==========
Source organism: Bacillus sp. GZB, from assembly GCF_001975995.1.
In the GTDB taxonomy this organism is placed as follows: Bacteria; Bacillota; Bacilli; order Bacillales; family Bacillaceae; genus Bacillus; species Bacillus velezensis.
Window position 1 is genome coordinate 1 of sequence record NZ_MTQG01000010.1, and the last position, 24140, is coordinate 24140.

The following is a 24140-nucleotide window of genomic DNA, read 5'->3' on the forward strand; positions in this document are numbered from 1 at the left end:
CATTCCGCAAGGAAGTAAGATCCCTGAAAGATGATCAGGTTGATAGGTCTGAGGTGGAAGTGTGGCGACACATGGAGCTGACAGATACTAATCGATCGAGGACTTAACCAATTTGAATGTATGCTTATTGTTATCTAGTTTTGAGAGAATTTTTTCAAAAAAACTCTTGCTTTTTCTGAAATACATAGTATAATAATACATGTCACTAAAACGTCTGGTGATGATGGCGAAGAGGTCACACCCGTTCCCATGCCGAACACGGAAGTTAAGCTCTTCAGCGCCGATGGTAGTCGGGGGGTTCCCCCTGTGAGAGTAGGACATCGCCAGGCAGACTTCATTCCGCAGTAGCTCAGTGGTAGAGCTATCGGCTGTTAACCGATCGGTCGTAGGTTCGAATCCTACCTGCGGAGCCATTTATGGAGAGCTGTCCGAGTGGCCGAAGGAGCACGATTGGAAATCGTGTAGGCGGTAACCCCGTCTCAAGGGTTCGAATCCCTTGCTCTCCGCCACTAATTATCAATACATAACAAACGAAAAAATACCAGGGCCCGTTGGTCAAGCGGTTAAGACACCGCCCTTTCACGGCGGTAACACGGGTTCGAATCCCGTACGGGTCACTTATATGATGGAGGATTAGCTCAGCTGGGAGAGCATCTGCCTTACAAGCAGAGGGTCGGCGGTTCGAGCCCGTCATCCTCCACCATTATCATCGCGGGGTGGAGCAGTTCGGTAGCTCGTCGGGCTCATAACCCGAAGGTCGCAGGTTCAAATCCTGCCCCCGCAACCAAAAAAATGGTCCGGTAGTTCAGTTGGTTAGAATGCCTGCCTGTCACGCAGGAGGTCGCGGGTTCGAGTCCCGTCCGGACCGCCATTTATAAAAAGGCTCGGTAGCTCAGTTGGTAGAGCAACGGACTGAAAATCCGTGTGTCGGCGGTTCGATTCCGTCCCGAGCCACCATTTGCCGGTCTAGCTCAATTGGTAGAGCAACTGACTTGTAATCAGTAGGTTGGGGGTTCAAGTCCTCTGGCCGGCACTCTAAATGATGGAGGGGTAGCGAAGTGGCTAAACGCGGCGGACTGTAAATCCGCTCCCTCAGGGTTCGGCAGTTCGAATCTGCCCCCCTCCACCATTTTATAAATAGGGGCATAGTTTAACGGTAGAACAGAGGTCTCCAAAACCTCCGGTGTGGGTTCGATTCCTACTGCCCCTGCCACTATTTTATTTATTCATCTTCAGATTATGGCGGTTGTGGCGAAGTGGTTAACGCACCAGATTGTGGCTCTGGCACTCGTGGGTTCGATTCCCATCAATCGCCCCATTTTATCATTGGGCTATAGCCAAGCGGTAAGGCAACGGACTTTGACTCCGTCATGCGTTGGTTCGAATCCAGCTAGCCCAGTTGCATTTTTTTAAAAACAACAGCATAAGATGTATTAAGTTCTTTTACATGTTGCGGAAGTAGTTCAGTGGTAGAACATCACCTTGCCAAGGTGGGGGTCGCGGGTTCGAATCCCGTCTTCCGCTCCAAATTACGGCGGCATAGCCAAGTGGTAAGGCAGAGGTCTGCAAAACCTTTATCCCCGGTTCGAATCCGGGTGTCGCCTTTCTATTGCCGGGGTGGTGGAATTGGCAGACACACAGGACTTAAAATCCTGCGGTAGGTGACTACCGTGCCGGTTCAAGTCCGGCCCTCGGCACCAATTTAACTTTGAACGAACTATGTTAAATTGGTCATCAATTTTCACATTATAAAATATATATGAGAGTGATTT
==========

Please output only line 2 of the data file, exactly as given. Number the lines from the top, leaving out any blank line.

In the GTDB taxonomy this organism is placed as follows: Bacteria; Bacillota; Bacilli; order Bacillales; family Bacillaceae; genus Bacillus; species Bacillus velezensis.